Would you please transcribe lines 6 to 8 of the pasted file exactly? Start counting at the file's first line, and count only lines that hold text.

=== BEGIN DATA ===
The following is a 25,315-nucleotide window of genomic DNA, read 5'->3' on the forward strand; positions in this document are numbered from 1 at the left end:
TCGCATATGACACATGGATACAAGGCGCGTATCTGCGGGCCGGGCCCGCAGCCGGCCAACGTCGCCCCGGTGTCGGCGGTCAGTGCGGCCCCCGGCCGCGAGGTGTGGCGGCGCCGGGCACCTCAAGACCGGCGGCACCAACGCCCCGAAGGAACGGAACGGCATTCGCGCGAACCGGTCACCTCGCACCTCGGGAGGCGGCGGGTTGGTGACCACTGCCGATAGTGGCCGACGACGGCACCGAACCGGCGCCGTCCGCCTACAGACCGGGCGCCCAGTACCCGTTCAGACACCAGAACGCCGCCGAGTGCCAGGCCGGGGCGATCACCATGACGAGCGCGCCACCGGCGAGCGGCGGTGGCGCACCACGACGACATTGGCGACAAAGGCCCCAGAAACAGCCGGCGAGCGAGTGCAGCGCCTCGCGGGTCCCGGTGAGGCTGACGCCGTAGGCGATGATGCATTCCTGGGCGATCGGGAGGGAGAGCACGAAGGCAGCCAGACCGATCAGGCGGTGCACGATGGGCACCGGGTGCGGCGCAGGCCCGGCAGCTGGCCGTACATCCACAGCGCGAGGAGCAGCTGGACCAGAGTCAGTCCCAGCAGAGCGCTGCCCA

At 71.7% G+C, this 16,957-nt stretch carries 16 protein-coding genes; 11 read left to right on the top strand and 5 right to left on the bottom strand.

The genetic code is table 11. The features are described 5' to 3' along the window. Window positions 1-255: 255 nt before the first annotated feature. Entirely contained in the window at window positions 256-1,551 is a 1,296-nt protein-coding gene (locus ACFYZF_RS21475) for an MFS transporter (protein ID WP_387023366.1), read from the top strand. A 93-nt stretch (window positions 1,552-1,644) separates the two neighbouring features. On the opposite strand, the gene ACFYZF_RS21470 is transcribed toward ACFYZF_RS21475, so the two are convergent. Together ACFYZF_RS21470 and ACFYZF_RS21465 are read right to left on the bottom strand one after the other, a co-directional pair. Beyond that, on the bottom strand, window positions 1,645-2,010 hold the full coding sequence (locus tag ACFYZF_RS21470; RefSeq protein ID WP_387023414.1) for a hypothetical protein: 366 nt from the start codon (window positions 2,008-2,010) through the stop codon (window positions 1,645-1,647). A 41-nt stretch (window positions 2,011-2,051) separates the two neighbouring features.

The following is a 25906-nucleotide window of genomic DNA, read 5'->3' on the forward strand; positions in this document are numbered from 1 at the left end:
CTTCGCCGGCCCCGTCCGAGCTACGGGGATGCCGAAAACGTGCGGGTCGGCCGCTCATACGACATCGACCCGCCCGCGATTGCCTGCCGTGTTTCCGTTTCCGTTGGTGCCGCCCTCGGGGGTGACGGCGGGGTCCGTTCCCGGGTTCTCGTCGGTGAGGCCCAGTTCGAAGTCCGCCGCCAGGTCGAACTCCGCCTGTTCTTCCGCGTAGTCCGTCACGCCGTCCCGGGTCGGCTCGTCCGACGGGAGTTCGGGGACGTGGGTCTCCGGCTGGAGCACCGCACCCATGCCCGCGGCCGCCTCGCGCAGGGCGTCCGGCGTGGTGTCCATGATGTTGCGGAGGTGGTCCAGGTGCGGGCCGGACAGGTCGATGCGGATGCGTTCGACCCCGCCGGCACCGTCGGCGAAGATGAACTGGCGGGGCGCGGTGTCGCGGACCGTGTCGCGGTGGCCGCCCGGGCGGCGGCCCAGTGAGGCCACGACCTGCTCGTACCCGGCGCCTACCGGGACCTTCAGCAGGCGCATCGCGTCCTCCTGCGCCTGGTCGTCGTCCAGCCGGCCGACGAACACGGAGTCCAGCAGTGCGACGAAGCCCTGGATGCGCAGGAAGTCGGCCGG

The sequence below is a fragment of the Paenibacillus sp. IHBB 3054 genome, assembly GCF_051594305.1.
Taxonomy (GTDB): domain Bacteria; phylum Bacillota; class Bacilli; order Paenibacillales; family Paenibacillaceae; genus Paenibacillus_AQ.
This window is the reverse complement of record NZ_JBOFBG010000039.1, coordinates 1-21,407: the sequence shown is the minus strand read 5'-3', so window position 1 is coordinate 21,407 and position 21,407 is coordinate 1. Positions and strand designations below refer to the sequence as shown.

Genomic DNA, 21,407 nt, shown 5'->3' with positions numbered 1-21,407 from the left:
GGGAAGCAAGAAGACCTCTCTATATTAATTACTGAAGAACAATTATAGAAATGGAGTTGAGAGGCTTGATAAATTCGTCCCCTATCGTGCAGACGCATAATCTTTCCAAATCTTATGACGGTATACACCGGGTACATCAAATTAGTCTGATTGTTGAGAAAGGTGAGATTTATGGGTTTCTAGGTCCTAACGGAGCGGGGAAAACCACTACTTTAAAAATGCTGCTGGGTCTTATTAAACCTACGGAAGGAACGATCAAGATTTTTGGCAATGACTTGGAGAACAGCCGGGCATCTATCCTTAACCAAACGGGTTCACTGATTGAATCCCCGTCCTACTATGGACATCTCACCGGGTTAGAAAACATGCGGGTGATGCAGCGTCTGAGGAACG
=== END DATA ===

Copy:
CTTCGCCGGCCCCGTCCGAGCTACGGGGATGCCGAAAACGTGCGGGTCGGCCGCTCATACGACATCGACCCGCCCGCGATTGCCTGCCGTGTTTCCGTTTCCGTTGGTGCCGCCCTCGGGGGTGACGGCGGGGTCCGTTCCCGGGTTCTCGTCGGTGAGGCCCAGTTCGAAGTCCGCCGCCAGGTCGAACTCCGCCTGTTCTTCCGCGTAGTCCGTCACGCCGTCCCGGGTCGGCTCGTCCGACGGGAGTTCGGGGACGTGGGTCTCCGGCTGGAGCACCGCACCCATGCCCGCGGCCGCCTCGCGCAGGGCGTCCGGCGTGGTGTCCATGATGTTGCGGAGGTGGTCCAGGTGCGGGCCGGACAGGTCGATGCGGATGCGTTCGACCCCGCCGGCACCGTCGGCGAAGATGAACTGGCGGGGCGCGGTGTCGCGGACCGTGTCGCGGTGGCCGCCCGGGCGGCGGCCCAGTGAGGCCACGACCTGCTCGTACCCGGCGCCTACCGGGACCTTCAGCAGGCGCATCGCGTCCTCCTGCGCCTGGTCGTCGTCCAGCCGGCCGACGAACACGGAGTCCAGCAGTGCGACGAAGCCCTGGATGCGCAGGAAGTCGGCCGG

The sequence below is a fragment of the Paenibacillus sp. IHBB 3054 genome, assembly GCF_051594305.1.
Taxonomy (GTDB): domain Bacteria; phylum Bacillota; class Bacilli; order Paenibacillales; family Paenibacillaceae; genus Paenibacillus_AQ.